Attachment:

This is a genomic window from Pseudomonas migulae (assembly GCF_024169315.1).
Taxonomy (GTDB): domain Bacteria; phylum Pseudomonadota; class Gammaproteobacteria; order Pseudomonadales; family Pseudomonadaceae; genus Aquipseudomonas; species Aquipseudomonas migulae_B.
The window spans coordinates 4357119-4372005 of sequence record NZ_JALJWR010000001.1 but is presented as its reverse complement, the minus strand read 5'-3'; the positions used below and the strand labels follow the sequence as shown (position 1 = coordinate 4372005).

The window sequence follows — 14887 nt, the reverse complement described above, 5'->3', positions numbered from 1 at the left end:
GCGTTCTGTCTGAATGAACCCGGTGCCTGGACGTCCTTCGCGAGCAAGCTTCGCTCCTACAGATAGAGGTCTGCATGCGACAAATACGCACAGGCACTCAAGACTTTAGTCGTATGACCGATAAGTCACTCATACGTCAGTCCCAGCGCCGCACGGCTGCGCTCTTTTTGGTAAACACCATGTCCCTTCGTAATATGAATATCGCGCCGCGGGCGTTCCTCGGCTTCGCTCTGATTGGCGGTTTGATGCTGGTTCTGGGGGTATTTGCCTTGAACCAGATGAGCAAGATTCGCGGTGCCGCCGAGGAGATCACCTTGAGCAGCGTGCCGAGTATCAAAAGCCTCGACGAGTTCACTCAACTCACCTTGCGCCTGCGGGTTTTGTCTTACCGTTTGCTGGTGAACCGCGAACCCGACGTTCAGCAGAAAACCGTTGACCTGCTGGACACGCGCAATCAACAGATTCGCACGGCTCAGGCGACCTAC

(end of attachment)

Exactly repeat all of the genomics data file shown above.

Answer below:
This is a genomic window from Pseudomonas migulae (assembly GCF_024169315.1).
Taxonomy (GTDB): domain Bacteria; phylum Pseudomonadota; class Gammaproteobacteria; order Pseudomonadales; family Pseudomonadaceae; genus Aquipseudomonas; species Aquipseudomonas migulae_B.
The window spans coordinates 4357119-4372005 of sequence record NZ_JALJWR010000001.1 but is presented as its reverse complement, the minus strand read 5'-3'; the positions used below and the strand labels follow the sequence as shown (position 1 = coordinate 4372005).

The window sequence follows — 14887 nt, the reverse complement described above, 5'->3', positions numbered from 1 at the left end:
GCGTTCTGTCTGAATGAACCCGGTGCCTGGACGTCCTTCGCGAGCAAGCTTCGCTCCTACAGATAGAGGTCTGCATGCGACAAATACGCACAGGCACTCAAGACTTTAGTCGTATGACCGATAAGTCACTCATACGTCAGTCCCAGCGCCGCACGGCTGCGCTCTTTTTGGTAAACACCATGTCCCTTCGTAATATGAATATCGCGCCGCGGGCGTTCCTCGGCTTCGCTCTGATTGGCGGTTTGATGCTGGTTCTGGGGGTATTTGCCTTGAACCAGATGAGCAAGATTCGCGGTGCCGCCGAGGAGATCACCTTGAGCAGCGTGCCGAGTATCAAAAGCCTCGACGAGTTCACTCAACTCACCTTGCGCCTGCGGGTTTTGTCTTACCGTTTGCTGGTGAACCGCGAACCCGACGTTCAGCAGAAAACCGTTGACCTGCTGGACACGCGCAATCAACAGATTCGCACGGCTCAGGCGACCTAC